Behind the fight to keep Aotea/Great Barrier Island clean and green

Great Barrier Island, or Aotea, is known for its isolated location and pristine environment and moana.

But in recent years, the fight to keep the moana near the island protected has been in the spotlight.

Kelly Klink from the local iwi Ngāti Rehua Ngātiwai ki Aotea has been leading the charge with the environmental group Protect Aotea.

Ngāti Rehua Ngātiwai ki Aotea has called Great Barrier Island home for almost 1000 years.

After growing up on the mainland, Kelly Klink found her path back to Aotea.

"The water plays a significant role in our whakapapa, in our narrative we are a water people we are an island people tangata Moana."

Marine dumping near Aotea

For the last two years, Klink has been leading the fight to stop marine dumping near Aotea, when marinas and harbour exaction work is undertaken dredging takes place.

The dredged materials or sediments need to be disposed of - and one way of doing this is through dumping it out at sea.

This marine dumping takes place in the Exclusive Economic Zone - which is 12 nautical miles out to sea and is under the jurisdiction of the Environmental Protection Authority (EPA).

In 2019, EPA granted consent to the dredging company Coastal Resources Limited consent to dump almost 250,000 cubic metres of dredged materials from harbours in Auckland, Northland and Waikato to a dumpsite 25km east of Great Barrier Island.

Coastal Resources Limited already has consent to dump 50,000 cubic metres at the dumpsite known as the Northern Disposal Area.

Klink says they're already feeling the impacts of dumping near their island and decided to appeal the EPA's consent - and took her case to the High Court In Wellington.

Kelly Klink.
Kelly Klink. Photo credit: The Hui

High Court battle

Taking on the EPA was no small task - as Klink geared up for one of the biggest battles she'd ever face. 

"It was really sort of David and Goliath sort of fight."

Going it alone meant Klink took on the risk of potentially having to pay hundreds of thousands of dollars of court costs if the appeal failed. 

"It's the right thing to do - sometimes we've just got to step outside the box and risk a little bit to do what's right, do what's right for the environment."

One of the kaitautoko firmly in her corner is her cousin Kiri Toki. The 31-year-old lawyer is based overseas - but had no hesitation in returning home to fight the consent.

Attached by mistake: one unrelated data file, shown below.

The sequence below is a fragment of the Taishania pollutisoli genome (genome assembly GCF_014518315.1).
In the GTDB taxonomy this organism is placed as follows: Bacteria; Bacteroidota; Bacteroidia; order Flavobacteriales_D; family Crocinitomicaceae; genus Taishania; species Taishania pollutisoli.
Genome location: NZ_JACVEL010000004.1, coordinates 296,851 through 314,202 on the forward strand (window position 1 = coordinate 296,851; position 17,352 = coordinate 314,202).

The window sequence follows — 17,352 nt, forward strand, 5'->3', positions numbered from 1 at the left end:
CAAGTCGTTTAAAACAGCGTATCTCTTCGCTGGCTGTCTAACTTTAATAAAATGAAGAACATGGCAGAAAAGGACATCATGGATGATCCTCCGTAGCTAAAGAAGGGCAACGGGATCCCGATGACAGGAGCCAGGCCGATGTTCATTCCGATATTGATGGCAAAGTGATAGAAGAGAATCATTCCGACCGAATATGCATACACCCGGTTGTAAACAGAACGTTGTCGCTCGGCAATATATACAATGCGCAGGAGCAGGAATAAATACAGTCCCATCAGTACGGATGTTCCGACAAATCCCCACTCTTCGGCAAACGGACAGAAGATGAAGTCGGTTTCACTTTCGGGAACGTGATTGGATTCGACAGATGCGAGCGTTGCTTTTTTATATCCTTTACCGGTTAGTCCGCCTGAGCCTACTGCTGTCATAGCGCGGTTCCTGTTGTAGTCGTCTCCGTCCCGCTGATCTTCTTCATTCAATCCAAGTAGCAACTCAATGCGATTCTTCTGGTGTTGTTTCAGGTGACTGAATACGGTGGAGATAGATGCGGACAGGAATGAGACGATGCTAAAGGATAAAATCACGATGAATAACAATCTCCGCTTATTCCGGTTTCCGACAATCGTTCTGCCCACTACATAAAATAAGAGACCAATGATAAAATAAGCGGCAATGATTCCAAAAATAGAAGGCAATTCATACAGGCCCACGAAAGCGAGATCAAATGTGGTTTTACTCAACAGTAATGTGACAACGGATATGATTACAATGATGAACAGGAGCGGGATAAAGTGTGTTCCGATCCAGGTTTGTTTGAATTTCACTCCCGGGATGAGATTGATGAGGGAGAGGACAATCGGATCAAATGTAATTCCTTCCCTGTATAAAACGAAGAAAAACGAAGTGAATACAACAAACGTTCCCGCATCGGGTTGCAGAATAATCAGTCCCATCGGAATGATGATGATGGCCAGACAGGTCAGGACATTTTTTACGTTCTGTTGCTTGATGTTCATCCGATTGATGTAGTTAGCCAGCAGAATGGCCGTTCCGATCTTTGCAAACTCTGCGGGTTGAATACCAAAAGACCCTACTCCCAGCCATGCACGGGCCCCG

"I was really lucky to grow up here lucky because it's our papa-kainga - the lifestyle you have to live out here you're very intimate with the environment."

But the hard work and sacrifice was worthwhile when the High Court ruled in Klink's favour. The EPA must now reconsider the consent and conditions - and engage with local iwi when doing so.

"For us it was a relief that these little people - a small group, remember - there's a thousand people on the island, a small group can do it," Klink said.

"Once we bind ourselves iwi and the community we came together, we're strong, we're unbreakable."

Protect Aotea is now calling for the practice of marine dumping to be completely banned across Aotearoa.

Toki says Aotearoa must address how protects its environment.

"The way we as a people manage our waste needs and interact with our environment needs to change, I think the little victory we've achieved I think brings life to the relevance of a Māori viewpoint."

Protesters march against the dumping.
Protesters march against the dumping. Photo credit: The Hui

Māori voice needed in decision-making

One of the key findings in the High Court decision was the EPA ignoring the advice of its own Māori Advisory Committee.

Klink says Māori need to be at the decision-making table - and not just part of a box ticking exercise.

"We go to these hui, hui, hui and they talk about mātauranga Māori - and I think, where are the Māori?"

However, Toki is proud of the leadership her cousin continues to show. 

"Māori people have a history of strong leadership, especially strong Māori leadership and it's no different for us in Ngāti Rehua."

And even though the fight is tiring, Klink knows it's vital for the future of her kainga on Great Barrier.

"We're thinking about our mokopuna, we're thinking about the future generations - what's our Moana going to look like if we don't do something now?"

The Hui